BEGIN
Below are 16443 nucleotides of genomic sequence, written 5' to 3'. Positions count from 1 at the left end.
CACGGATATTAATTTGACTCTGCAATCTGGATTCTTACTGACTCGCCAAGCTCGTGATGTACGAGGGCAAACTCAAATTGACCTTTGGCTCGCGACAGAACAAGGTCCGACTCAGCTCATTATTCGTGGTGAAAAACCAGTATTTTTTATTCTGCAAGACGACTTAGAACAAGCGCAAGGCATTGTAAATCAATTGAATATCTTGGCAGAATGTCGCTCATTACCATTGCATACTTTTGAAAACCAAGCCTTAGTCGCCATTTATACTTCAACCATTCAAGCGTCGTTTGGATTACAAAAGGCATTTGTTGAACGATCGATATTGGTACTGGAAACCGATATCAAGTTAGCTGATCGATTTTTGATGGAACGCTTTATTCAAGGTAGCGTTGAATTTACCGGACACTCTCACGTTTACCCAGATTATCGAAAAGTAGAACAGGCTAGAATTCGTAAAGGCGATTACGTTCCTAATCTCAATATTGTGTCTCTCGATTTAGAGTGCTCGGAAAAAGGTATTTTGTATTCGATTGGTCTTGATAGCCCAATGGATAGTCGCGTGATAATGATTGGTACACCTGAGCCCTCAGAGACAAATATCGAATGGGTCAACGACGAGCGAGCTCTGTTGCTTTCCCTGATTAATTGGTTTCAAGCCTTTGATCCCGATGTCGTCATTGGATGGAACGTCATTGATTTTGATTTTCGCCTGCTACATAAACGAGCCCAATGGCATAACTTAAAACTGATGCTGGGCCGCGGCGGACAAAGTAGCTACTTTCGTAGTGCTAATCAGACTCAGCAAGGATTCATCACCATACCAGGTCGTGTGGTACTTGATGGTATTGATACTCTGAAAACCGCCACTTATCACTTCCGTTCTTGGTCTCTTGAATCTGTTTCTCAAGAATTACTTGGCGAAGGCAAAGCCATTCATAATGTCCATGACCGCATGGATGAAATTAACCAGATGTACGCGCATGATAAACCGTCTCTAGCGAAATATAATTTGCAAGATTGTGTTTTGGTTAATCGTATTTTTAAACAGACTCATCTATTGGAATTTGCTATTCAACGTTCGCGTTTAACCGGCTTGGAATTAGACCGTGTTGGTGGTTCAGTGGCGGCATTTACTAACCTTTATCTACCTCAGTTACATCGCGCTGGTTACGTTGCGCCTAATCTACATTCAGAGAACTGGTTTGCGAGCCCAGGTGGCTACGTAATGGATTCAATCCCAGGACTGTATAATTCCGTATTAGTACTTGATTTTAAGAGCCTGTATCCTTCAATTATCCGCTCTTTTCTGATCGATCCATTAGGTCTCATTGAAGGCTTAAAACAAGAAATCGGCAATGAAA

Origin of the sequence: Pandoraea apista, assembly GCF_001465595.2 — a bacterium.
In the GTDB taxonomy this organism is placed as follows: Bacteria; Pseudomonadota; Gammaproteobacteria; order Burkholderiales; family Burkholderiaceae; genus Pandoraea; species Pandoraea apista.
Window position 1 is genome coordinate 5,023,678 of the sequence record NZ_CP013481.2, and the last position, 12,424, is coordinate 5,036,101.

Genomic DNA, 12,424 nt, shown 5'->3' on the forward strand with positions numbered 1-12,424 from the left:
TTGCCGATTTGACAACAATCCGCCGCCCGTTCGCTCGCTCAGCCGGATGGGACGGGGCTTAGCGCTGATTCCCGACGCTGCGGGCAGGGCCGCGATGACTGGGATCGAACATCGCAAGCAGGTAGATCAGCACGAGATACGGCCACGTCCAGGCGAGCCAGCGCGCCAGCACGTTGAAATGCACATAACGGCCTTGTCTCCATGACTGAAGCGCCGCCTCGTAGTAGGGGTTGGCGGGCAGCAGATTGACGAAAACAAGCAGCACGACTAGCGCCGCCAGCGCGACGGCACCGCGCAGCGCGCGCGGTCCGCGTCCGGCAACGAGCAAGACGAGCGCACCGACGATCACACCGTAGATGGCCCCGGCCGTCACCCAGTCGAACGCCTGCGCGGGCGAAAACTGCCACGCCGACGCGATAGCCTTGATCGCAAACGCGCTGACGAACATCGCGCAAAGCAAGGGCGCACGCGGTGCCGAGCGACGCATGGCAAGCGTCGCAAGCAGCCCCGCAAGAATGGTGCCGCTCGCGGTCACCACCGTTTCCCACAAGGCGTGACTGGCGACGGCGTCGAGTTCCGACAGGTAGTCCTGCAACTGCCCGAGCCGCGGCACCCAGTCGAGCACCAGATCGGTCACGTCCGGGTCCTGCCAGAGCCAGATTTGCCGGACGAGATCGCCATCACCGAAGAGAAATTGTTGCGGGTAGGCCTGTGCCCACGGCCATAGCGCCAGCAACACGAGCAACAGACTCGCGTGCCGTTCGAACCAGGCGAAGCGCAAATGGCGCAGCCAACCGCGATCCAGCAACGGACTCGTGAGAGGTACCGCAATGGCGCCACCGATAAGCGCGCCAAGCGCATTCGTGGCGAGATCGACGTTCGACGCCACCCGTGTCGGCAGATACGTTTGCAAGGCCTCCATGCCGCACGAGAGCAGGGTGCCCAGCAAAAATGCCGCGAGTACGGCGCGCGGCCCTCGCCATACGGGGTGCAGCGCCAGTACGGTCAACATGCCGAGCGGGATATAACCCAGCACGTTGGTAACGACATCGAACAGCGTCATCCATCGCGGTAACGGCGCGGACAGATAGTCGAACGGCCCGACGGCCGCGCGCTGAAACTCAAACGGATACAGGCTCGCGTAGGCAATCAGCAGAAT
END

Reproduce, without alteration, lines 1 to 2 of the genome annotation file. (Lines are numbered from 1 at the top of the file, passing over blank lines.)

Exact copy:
Below are 16443 nucleotides of genomic sequence, written 5' to 3'. Positions count from 1 at the left end.
CACGGATATTAATTTGACTCTGCAATCTGGATTCTTACTGACTCGCCAAGCTCGTGATGTACGAGGGCAAACTCAAATTGACCTTTGGCTCGCGACAGAACAAGGTCCGACTCAGCTCATTATTCGTGGTGAAAAACCAGTATTTTTTATTCTGCAAGACGACTTAGAACAAGCGCAAGGCATTGTAAATCAATTGAATATCTTGGCAGAATGTCGCTCATTACCATTGCATACTTTTGAAAACCAAGCCTTAGTCGCCATTTATACTTCAACCATTCAAGCGTCGTTTGGATTACAAAAGGCATTTGTTGAACGATCGATATTGGTACTGGAAACCGATATCAAGTTAGCTGATCGATTTTTGATGGAACGCTTTATTCAAGGTAGCGTTGAATTTACCGGACACTCTCACGTTTACCCAGATTATCGAAAAGTAGAACAGGCTAGAATTCGTAAAGGCGATTACGTTCCTAATCTCAATATTGTGTCTCTCGATTTAGAGTGCTCGGAAAAAGGTATTTTGTATTCGATTGGTCTTGATAGCCCAATGGATAGTCGCGTGATAATGATTGGTACACCTGAGCCCTCAGAGACAAATATCGAATGGGTCAACGACGAGCGAGCTCTGTTGCTTTCCCTGATTAATTGGTTTCAAGCCTTTGATCCCGATGTCGTCATTGGATGGAACGTCATTGATTTTGATTTTCGCCTGCTACATAAACGAGCCCAATGGCATAACTTAAAACTGATGCTGGGCCGCGGCGGACAAAGTAGCTACTTTCGTAGTGCTAATCAGACTCAGCAAGGATTCATCACCATACCAGGTCGTGTGGTACTTGATGGTATTGATACTCTGAAAACCGCCACTTATCACTTCCGTTCTTGGTCTCTTGAATCTGTTTCTCAAGAATTACTTGGCGAAGGCAAAGCCATTCATAATGTCCATGACCGCATGGATGAAATTAACCAGATGTACGCGCATGATAAACCGTCTCTAGCGAAATATAATTTGCAAGATTGTGTTTTGGTTAATCGTATTTTTAAACAGACTCATCTATTGGAATTTGCTATTCAACGTTCGCGTTTAACCGGCTTGGAATTAGACCGTGTTGGTGGTTCAGTGGCGGCATTTACTAACCTTTATCTACCTCAGTTACATCGCGCTGGTTACGTTGCGCCTAATCTACATTCAGAGAACTGGTTTGCGAGCCCAGGTGGCTACGTAATGGATTCAATCCCAGGACTGTATAATTCCGTATTAGTACTTGATTTTAAGAGCCTGTATCCTTCAATTATCCGCTCTTTTCTGATCGATCCATTAGGTCTCATTGAAGGCTTAAAACAAGAAATCGGCAATGAAA